LIANE HANSEN, host:
Ricky Jay estimates that he has had a deck of cards in his hand almost every day for nearly half a century. You may have seen the world-renowned sleight-of-hand expert as the guy who runs the saloon's gaming tables in the HBO series "Deadwood." His stage show, "Ricky Jay and His 52 Assistants," won an Obie Award.
The last time he appeared on this program, he talked about his book "Learned Pigs and Fireproof Women." Ricky Jay's in the studios of NPR West now to lead us into his new collection of poker music and history. It's called "Ricky Jay Plays Poker." Welcome back, Ricky.
Mr. RICKY JAY (Magician): Pleasure to be here.
HANSEN: The title's a bit of a misnomer. You used to play poker. You don't anymore. Why not?
Mr. JAY: Well, my grandfather told me years ago - he was the man who got me interested in sleight of hand, he was a wonderful amateur conjurer - and he said when people asked him to play cards, he realized it was a no-win situation for him because if he did take their money at the poker table, they would think he was cheating, and if he lost, they would think he was a poor magician. So I've kind of decided to live by that advice as well.
HANSEN: This collection, there's a DVD, a CD, 21 tracks of poker music, liner notes with history. There's even a deck of cards in this package. Tell us, what was your first poker pleasure?
Mr. JAY: Boy, there's so many, there's so many. You know, I was surrounded as a kid by some of the world's great sleight-of-hand artists, so I got to see them manipulating cards often in the context of gambling situations. But I also think it's possible that it was watching Phil Silvers on the great Bilko show, conning the boys in the barracks.
(Soundbite of television program, "The Phil Silvers Show")
Mr. PHIL SILVERS (Actor): (As Bilko) All right, men, what have you got?
Unidentified Man #1 (Actor): (As character) Two pair, jacks and nines.
Unidentified Man #2 (Actor): (As character) I got three queens.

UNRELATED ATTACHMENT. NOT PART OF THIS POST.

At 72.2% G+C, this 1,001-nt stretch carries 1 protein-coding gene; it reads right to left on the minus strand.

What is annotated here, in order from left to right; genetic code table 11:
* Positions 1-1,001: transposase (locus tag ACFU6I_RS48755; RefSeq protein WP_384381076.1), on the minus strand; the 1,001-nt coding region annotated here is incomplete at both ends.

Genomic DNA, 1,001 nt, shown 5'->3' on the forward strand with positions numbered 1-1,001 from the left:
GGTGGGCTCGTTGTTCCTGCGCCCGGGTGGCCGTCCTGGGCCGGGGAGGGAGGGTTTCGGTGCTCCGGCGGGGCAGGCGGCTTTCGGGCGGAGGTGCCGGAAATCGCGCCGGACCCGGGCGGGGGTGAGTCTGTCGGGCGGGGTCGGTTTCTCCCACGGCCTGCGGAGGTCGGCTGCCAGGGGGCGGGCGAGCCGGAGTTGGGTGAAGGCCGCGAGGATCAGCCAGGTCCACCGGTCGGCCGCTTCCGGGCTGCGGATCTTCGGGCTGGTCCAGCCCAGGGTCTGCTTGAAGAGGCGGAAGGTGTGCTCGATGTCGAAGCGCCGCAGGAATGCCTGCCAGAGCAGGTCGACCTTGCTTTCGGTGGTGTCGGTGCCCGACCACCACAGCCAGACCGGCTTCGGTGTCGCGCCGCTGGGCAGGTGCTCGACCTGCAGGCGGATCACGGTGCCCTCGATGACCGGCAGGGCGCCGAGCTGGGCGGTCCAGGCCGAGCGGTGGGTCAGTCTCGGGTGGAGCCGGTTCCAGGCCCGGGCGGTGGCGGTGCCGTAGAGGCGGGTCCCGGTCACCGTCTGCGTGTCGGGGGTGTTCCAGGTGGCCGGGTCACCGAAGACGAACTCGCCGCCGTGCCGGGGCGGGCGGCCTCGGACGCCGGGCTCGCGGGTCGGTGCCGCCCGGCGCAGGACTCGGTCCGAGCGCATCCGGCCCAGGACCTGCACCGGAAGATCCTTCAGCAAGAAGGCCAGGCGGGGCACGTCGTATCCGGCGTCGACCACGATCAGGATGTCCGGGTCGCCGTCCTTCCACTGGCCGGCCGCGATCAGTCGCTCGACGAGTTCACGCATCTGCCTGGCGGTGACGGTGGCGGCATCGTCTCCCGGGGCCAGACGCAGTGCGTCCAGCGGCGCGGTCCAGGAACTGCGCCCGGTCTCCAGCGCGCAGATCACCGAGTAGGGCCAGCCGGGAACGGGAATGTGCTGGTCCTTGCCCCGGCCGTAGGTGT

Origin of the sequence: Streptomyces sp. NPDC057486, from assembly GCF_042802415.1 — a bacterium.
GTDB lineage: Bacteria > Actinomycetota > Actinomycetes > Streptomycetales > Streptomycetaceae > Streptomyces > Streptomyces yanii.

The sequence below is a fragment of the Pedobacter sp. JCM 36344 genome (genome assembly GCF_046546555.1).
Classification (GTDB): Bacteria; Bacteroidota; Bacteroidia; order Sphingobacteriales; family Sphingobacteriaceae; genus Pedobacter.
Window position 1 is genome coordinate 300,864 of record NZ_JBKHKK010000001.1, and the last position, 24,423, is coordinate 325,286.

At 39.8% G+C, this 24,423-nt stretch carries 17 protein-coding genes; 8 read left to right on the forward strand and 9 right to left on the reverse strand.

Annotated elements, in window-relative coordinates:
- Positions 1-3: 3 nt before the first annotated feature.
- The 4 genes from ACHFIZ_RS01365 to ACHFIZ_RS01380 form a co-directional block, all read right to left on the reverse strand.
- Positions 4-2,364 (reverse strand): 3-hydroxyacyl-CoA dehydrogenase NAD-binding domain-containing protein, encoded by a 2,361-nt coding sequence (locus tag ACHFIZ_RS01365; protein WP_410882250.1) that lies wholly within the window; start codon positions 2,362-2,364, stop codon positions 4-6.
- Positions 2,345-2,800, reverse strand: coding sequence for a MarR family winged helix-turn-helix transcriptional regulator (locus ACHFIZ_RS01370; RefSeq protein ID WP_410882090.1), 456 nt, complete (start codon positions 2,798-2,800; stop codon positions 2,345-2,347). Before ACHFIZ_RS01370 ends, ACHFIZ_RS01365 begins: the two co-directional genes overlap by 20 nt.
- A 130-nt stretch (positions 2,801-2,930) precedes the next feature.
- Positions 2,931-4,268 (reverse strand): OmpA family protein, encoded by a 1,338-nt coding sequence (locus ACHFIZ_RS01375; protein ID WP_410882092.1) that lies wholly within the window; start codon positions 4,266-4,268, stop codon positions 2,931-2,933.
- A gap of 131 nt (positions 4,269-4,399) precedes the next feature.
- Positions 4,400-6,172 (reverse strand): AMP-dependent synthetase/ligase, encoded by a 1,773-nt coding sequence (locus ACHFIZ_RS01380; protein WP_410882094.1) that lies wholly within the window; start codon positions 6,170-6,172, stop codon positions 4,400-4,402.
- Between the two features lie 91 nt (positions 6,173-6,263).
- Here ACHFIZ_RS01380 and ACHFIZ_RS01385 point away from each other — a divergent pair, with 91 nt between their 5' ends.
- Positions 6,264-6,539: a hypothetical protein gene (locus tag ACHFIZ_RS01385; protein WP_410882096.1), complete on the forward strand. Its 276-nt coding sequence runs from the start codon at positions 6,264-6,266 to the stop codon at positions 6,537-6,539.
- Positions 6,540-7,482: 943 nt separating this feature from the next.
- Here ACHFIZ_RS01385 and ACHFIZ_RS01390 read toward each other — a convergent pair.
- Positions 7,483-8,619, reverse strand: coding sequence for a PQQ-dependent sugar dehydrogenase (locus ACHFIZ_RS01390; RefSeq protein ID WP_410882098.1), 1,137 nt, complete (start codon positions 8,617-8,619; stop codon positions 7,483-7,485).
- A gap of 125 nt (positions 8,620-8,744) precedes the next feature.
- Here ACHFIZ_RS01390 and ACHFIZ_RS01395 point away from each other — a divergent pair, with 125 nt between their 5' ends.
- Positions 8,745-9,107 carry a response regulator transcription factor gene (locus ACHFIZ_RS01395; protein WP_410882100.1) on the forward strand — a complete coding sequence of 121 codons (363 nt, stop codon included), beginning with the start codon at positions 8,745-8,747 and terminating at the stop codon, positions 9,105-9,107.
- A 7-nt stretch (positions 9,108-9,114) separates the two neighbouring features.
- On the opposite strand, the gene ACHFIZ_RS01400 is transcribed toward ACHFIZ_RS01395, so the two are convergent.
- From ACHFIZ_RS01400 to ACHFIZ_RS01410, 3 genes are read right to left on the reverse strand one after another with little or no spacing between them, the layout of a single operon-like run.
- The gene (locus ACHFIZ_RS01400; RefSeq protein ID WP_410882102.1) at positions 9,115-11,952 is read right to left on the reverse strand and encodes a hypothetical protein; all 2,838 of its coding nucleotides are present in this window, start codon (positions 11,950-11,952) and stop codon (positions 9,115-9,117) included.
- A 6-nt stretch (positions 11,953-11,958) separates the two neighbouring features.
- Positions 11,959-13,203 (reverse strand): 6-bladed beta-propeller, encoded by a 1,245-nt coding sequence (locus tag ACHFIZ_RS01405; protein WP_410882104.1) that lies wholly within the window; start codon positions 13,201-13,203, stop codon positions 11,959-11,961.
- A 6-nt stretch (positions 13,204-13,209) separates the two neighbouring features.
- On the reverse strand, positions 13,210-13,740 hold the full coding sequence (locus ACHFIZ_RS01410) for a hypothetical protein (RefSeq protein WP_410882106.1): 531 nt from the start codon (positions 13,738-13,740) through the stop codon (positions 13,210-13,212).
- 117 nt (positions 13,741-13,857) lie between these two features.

Unidentified Man #1 (Actor): (As character) What have you got, Sarge?
Mr. SILVERS (Actor): (As Bilko) Well, as Tommy Mamba(ph) once said when he invited all his ex-wives to a reunion, I got a full house.
(Soundbite of laughter)
Unidentified Man #3 (Actor): (As character) (Unintelligible) with cards. Bilko just takes it.
Mr. SILVERS: (As Bilko): Now, now, now men, please. when you play cards with me, you don't lost money, you learn a trade.
(Soundbite of laughter)
Mr. JAY: The memory of Phil, that still makes me smile. I'm sitting here smiling thinking about.
HANSEN: Just thinking about him. He was a hustler, though. Are you attracted to them, I would imagine?
Mr. JAY: Oh, I don't know that - you weren't implying that Phil Silvers was a hustler.
HANSEN: No, but I'm suggesting that Sergeant Bilko may have been.
Mr. JAY: Ah, indeed. Well, absolutely, the hustler with the heart of gold, I support. But sure, I've been incredibly attracted to hustlers and black legs and scallywags and reprobates on every level. It's one of the abiding passions of my life.
HANSEN: Yeah, so cheating at the game is almost more interesting than playing the game?
Mr. JAY: Well, I suppose for me it is. I'm not suggesting anyone else take up such nefarious pursuits for themselves. But yeah, it really is fun to think about and fun to practice.
HANSEN: Yeah. What are some of the great dodges? One I read about in your liner notes was this idea of putting a knife on the table that was...
Mr. JAY: Oh, actually, yeah, yeah, that's a great one, Liane, a straight razor. Part of the lyrics of some of the tunes, particularly "Darktown Poker Club," the great Bert Williams tune from 1914.
(Soundbite of song, "Darktown Poker Club")
Unidentified Man #1 (Singer): (Singing) They can see the brand-new razor. I had it sharpened just today. I want to tell you all some new rules to follow here after when we play. Keep your hands above the table when you're dealing, please, and I don't want to catch no aces down between your knees. Don't be making funny signs or tip your hands, and I don't want to hear no kind of language that I don't understand.